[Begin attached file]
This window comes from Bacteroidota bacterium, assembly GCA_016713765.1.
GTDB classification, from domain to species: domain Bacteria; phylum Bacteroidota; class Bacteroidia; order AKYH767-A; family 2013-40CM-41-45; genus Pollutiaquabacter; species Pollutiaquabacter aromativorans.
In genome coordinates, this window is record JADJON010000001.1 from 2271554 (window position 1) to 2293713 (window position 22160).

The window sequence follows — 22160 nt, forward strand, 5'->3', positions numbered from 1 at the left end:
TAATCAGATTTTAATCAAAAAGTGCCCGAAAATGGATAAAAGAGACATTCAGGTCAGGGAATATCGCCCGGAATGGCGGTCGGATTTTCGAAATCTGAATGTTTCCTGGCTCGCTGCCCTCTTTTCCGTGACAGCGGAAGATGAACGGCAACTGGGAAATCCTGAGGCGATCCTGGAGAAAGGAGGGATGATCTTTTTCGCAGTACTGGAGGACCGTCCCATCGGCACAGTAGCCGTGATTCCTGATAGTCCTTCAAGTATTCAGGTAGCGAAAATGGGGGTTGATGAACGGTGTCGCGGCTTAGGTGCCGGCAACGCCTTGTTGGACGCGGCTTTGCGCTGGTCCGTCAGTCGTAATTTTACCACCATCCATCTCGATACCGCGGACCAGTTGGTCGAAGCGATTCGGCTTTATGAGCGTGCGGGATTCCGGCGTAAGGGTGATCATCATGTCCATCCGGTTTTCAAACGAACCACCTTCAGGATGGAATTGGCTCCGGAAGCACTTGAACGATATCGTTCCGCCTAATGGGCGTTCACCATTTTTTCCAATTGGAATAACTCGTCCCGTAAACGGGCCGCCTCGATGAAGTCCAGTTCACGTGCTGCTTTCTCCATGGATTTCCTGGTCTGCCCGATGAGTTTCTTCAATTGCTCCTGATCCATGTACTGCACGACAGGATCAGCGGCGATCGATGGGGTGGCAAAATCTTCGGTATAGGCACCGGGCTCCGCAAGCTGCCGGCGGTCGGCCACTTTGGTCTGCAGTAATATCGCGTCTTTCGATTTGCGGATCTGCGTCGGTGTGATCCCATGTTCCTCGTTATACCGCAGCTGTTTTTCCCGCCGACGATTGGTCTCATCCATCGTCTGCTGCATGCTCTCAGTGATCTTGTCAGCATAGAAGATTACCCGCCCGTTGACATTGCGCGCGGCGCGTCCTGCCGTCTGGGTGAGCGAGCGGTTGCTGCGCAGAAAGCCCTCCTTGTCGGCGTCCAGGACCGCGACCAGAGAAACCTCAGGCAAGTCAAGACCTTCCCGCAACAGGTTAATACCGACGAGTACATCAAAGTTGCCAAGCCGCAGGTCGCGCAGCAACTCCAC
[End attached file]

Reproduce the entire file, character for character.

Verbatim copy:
This window comes from Bacteroidota bacterium, assembly GCA_016713765.1.
GTDB classification, from domain to species: domain Bacteria; phylum Bacteroidota; class Bacteroidia; order AKYH767-A; family 2013-40CM-41-45; genus Pollutiaquabacter; species Pollutiaquabacter aromativorans.
In genome coordinates, this window is record JADJON010000001.1 from 2271554 (window position 1) to 2293713 (window position 22160).

The window sequence follows — 22160 nt, forward strand, 5'->3', positions numbered from 1 at the left end:
TAATCAGATTTTAATCAAAAAGTGCCCGAAAATGGATAAAAGAGACATTCAGGTCAGGGAATATCGCCCGGAATGGCGGTCGGATTTTCGAAATCTGAATGTTTCCTGGCTCGCTGCCCTCTTTTCCGTGACAGCGGAAGATGAACGGCAACTGGGAAATCCTGAGGCGATCCTGGAGAAAGGAGGGATGATCTTTTTCGCAGTACTGGAGGACCGTCCCATCGGCACAGTAGCCGTGATTCCTGATAGTCCTTCAAGTATTCAGGTAGCGAAAATGGGGGTTGATGAACGGTGTCGCGGCTTAGGTGCCGGCAACGCCTTGTTGGACGCGGCTTTGCGCTGGTCCGTCAGTCGTAATTTTACCACCATCCATCTCGATACCGCGGACCAGTTGGTCGAAGCGATTCGGCTTTATGAGCGTGCGGGATTCCGGCGTAAGGGTGATCATCATGTCCATCCGGTTTTCAAACGAACCACCTTCAGGATGGAATTGGCTCCGGAAGCACTTGAACGATATCGTTCCGCCTAATGGGCGTTCACCATTTTTTCCAATTGGAATAACTCGTCCCGTAAACGGGCCGCCTCGATGAAGTCCAGTTCACGTGCTGCTTTCTCCATGGATTTCCTGGTCTGCCCGATGAGTTTCTTCAATTGCTCCTGATCCATGTACTGCACGACAGGATCAGCGGCGATCGATGGGGTGGCAAAATCTTCGGTATAGGCACCGGGCTCCGCAAGCTGCCGGCGGTCGGCCACTTTGGTCTGCAGTAATATCGCGTCTTTCGATTTGCGGATCTGCGTCGGTGTGATCCCATGTTCCTCGTTATACCGCAGCTGTTTTTCCCGCCGACGATTGGTCTCATCCATCGTCTGCTGCATGCTCTCAGTGATCTTGTCAGCATAGAAGATTACCCGCCCGTTGACATTGCGCGCGGCGCGTCCTGCCGTCTGGGTGAGCGAGCGGTTGCTGCGCAGAAAGCCCTCCTTGTCGGCGTCCAGGACCGCGACCAGAGAAACCTCAGGCAAGTCAAGACCTTCCCGCAACAGGTTAATACCGACGAGTACATCAAAGTTGCCAAGCCGCAGGTCGCGCAGCAACTCCAC